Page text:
It's parade season. The season of celebrating hard won freedoms. As a queer Nigerian American woman, the three weeks between mid-June and early July — when Juneteenth, Pride and Independence Day collide in rapid succession — should be a cause for joy. But instead, I look out at these spectacles, and feel cognitive dissonance.
"It's not shame," I say over Zoom to my friend Darrel Alejandro Holnes, who is vacationing in Istanbul with his partner. "I'm just not sure how to uncomplicatedly celebrate Pride when, as a Black person — queer or otherwise — in the U.S., the biggest threat to our life is this country."
Darrel is Panamanian, a queer Afrolatino poet and playwright, and one of the friends I count on to help untangle my mind when the world gets too knotted for me to understand.
"When Pride becomes a parade instead of a march, it becomes about selling things, which prioritizes the people with the most buying power—cis-white men," laments Darrel. "It's no longer about protecting the most vulnerable, which means Pride is seldom if ever about Black people."
As I look around, I see how right he is. Restaurants along the pride parade route in New York charged hundreds of dollars to brunch-goers for two hours of bottomless mimosas. The Standard Hotel at High Line hosted no fewer than five events and featured a special PRIDE! package for the month of June, which included "a complimentary flight of curated, limited-edition Pride cocktails." The commodification isn't limited to Pride. Earlier in June, Walmart's Great Value label marketed a "Celebration Edition: Juneteenth Ice Cream." Thrillist reports that celebrating Independence Day can cost you anywhere from $50 at The Summer Club in Long Island to $500 at Harriet's Rooftop & Lounge at 1 Hotel Brooklyn Bridge. Celebrating freedom has never cost so much money. What began as public and communal demands for dignity and human rights, or commemorations of freedom, have become marketing schemes.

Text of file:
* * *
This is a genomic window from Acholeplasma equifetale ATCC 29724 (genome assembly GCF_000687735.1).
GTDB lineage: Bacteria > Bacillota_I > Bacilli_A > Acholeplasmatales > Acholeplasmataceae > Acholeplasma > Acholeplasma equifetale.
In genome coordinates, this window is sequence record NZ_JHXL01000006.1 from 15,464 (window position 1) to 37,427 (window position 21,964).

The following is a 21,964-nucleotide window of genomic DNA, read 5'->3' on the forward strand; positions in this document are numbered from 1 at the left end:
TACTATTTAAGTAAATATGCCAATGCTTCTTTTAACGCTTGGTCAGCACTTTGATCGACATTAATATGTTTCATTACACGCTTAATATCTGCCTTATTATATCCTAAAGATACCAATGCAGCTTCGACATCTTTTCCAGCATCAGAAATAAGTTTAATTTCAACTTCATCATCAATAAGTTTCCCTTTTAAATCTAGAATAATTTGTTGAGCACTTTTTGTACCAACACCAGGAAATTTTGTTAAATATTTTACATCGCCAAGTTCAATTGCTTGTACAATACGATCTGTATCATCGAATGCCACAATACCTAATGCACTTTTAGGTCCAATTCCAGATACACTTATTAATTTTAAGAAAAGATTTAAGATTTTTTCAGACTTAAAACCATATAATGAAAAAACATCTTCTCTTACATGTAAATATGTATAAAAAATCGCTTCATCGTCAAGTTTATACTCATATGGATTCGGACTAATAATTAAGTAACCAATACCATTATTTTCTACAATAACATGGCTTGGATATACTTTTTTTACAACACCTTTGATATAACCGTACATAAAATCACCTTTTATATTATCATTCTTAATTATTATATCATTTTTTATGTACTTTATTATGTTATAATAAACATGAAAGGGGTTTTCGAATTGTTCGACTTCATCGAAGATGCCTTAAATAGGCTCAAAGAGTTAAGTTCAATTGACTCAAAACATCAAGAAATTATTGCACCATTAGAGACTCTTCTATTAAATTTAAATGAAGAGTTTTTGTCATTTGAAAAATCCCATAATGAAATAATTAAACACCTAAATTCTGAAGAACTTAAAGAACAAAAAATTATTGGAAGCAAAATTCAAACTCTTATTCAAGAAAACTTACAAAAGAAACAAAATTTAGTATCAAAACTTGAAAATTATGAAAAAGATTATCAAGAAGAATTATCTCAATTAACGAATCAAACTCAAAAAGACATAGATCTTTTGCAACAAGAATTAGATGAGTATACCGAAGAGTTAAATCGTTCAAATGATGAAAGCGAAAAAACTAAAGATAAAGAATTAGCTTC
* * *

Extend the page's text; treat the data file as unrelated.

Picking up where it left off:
How do I fully participate in Pride — or commemorate any freedom — when I can't fully participate in America? I can't.
What does it mean to be a proud feminist in a country that's just overturned Roe v. Wade and birthing people's right to choose? What is it to be out and proud in a country where trans people are under siege and marriage equality appears to be next on the chopping block? What does it mean to be a woman with a Black American artist father and a Nigerian Muslim mother in a country that hates Black people? How do I fully participate in Pride — or commemorate any freedom — when I can't fully participate in America? I can't.
Luckily, being raised in a community of Black and African people, I was shown other possibilities beyond consumerism. As a child, I lived in my head because I lived in a world where Black people were — and still are — at constant risk of being murdered by both individual white people and the police. A world that was, and still is not, made for me. I had to be constantly imagining another one. Raised by a Black American visual artist father and a Nigerian Muslim mother, art, oral storytelling, and literature became the vehicles by which I dreamed.